House backs voter-ID bill, sends it on to Hutchinson
The House gave approval Monday to a bill aimed at resurrecting the requirements of a voter-identification law that was struck down by the Arkansas Supreme Court in 2014.
House Bill 1047, by Rep. Mark Lowery, R-Maumelle, heads to the governor’s desk after the House in a 73-12 vote concurred with several Senate amendments.
Amendment 51 to the Arkansas Constitution authorizes lawmakers to amend voter-registration measures if at least two-thirds of both houses of the General Assembly approve the changes.
Proponents of voter-identification laws see the increased requirements as a way to prevent voter impersonation and fraud. Opponents say there is little fraud and that such laws unduly restrict the right to vote and impose unnecessary burdens on election administrators.
The bill would require voters to display photo identification before casting ballots. It also would require the secretary of state to issue free photo identification cards to those who lack other acceptable identification.
HB1047 would allow a person without photo ID to sign a sworn statement stating that the voter is registered in this state.
Identification that would be accepted includes driver’s licenses, photo identification cards, concealed-handgun carry licenses, U.S. passports, employee badges or identification documents, student identification cards issued by accredited Arkansas colleges and universities, U.S. military identification documents, public-assistance identification cards, and free voter-verification cards.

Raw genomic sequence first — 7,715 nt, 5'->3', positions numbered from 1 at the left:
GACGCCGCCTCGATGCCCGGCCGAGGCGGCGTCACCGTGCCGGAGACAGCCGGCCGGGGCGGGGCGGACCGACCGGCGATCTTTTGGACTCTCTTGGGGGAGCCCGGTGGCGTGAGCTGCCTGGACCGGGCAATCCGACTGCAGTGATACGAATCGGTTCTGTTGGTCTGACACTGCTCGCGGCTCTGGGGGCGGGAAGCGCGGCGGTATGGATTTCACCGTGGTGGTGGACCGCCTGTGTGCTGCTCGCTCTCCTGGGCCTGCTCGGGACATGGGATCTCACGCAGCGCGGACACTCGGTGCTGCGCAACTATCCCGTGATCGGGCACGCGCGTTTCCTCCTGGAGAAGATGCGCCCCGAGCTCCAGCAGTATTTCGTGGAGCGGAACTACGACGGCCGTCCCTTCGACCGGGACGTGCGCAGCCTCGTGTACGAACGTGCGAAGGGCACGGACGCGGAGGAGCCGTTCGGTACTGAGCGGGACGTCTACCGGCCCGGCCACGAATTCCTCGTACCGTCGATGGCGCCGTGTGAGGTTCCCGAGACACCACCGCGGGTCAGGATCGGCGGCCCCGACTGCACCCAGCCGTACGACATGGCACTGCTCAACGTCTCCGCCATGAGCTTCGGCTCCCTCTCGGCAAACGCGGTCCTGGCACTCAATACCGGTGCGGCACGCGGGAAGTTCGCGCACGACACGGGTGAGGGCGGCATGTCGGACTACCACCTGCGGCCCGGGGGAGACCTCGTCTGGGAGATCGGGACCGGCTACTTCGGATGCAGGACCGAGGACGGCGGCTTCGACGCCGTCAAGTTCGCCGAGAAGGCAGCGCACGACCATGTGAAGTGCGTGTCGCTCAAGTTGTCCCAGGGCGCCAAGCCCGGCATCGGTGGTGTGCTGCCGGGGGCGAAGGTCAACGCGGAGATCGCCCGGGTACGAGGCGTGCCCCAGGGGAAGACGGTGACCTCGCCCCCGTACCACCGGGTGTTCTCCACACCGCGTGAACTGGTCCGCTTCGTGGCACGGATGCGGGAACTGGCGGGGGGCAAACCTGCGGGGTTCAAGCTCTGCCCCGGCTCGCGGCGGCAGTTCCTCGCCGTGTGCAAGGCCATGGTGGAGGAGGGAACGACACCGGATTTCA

The secretary of state’s office already has equipment for each county to provide the free cards because of the struck-down law.
The American Civil Liberties Union of Arkansas filed suit over the 2013 law and has raised concerns about HB1047. Four of the court’s seven justices ruled that the law improperly added a qualification to the voter qualifications in the state’s constitution. According to the constitution, Arkansas voters need only be age 18 or older, U.S. citizens, Arkansas residents and properly registered to vote.
Earlier this month, the Legislature approved a separate proposal to refer to voters in the 2018 general election a constitutional amendment on requiring voter identification at the polls.